Thiamin is in the vitamin B family and is also known as vitamin B-1. B vitamins are water soluble, therefore, they are least likely to reach toxic levels. Water soluble vitamins cannot be stored in the body and any excess will be excreted from the body.
This B vitamin is essential for normal growth and development and helps to maintain proper functioning of the heart and the nervous and digestive systems. A study last year discovered that 1/3 of all patients suffering from heart disease are thiamin deficient. When the body is lacking thiamin the heart muscles become lazy and fatigued, and the upper chambers of the heart lose their strength and gradually enlarge.
Thiamin plays an important role in helping the body metabolize carbohydrates and fat to produce energy. Thus, persons who expend more energy and have a higher intake of calories need more thiamin than those who eat fewer calories.
Daily needs for thiamin are based on the amount of calories taken in each day. The recommended dietary intake for Vitamin B1 is 1.1 mg per day for adult males and 0.8 mg per day for adult females, although women that are pregnant require an additional 0.2 mg per day and those that are lactating require and additional 0.4 mg.
Clearly the body is not at high demand for thiamin, however, there are factors which effect thiamin absorption-especially alcohol. Vitamin B1 deficiency is common among alcoholics, simply because chronic alcohol consumption decreases the amount of Vitamin B1 absorbed by the body. Alcohol not only blocks thiamin assimilation but injures the small intestine, making nutrient absorption very difficult. Also at risk for deficiency are those who consume a lot of sweets, soft drinks, and highly processed foods.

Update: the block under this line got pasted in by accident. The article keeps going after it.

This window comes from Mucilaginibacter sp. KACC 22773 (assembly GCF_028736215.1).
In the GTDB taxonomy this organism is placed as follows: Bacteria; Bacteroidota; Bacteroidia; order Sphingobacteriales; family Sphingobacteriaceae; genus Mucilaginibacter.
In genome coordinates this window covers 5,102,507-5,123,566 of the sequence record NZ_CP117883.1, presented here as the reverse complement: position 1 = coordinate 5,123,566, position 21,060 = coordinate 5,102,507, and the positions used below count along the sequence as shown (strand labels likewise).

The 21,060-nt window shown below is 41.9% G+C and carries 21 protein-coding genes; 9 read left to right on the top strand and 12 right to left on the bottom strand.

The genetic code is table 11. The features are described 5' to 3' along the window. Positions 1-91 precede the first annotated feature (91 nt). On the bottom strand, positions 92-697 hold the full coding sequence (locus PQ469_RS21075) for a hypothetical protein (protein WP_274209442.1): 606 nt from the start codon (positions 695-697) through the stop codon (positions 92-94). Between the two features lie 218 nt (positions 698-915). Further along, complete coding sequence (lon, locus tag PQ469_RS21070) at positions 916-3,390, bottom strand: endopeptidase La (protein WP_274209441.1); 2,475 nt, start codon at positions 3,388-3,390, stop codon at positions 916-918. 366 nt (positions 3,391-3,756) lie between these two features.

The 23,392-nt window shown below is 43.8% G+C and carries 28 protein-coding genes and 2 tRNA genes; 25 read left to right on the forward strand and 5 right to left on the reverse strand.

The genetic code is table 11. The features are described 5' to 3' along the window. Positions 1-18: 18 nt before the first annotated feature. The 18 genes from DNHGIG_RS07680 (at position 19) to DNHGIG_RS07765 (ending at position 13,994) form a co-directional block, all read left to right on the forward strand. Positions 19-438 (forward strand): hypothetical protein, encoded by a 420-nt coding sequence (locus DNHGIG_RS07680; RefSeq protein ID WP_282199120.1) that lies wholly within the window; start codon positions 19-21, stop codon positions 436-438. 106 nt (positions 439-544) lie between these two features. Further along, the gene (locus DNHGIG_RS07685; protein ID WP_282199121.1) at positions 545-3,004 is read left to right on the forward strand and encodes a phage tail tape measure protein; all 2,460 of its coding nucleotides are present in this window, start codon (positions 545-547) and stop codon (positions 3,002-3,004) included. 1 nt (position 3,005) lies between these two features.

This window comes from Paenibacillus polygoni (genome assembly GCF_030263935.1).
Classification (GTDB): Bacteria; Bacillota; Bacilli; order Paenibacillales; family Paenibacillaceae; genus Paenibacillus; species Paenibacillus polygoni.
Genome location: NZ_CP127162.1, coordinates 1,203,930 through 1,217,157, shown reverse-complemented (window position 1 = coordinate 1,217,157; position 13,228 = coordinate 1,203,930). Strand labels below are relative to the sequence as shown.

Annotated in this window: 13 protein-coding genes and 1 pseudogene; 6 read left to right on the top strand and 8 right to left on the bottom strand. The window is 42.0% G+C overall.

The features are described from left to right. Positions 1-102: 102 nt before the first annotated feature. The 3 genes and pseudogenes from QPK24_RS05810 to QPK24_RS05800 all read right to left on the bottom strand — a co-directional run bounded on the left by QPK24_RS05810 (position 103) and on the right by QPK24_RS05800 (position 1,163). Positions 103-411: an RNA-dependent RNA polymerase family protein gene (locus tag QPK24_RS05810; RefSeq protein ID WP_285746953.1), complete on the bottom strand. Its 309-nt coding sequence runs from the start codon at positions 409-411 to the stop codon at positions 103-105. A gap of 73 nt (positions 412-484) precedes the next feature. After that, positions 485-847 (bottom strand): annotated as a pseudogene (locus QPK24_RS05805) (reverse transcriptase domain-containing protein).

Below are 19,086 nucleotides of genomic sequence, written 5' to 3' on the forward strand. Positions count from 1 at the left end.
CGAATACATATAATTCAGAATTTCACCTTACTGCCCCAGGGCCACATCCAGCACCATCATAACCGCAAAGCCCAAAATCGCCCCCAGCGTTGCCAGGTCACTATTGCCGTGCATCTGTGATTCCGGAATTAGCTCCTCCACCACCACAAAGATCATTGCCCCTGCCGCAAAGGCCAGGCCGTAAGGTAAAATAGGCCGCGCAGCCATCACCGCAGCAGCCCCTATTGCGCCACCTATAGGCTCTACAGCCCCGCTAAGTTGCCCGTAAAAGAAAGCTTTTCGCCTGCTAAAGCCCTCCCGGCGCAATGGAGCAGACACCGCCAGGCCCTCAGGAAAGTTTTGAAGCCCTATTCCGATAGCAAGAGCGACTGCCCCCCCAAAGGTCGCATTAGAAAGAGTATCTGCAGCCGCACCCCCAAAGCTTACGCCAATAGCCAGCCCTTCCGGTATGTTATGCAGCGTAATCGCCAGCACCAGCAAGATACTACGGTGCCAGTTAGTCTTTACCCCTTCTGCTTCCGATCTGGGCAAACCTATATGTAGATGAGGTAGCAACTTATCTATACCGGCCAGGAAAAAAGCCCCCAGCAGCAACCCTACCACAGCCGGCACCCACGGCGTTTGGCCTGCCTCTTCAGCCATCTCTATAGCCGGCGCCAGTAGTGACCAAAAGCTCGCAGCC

Sources of Thiamin
- The richest food sources of vitamin B1 are brown rice, egg yolks, fish, legumes, liver, nuts, peas, poultry, rice bran, kelp, spirulina, wheat germ and whole grains.
Some thiamin can be lost from foods during preparation and cooking because thiamin may be dissolved in the cooking liquid. Storage losses are small. To retain thiamin:
.Use enriched or whole-grain pasta or rice and do not wash before cooking or rinse after cooking.
.Cook vegetables in a minimal amount of water.
.Roast meat at a moderate temperature and cook only until it is done - overcooking at a high temperature destroys thiamin.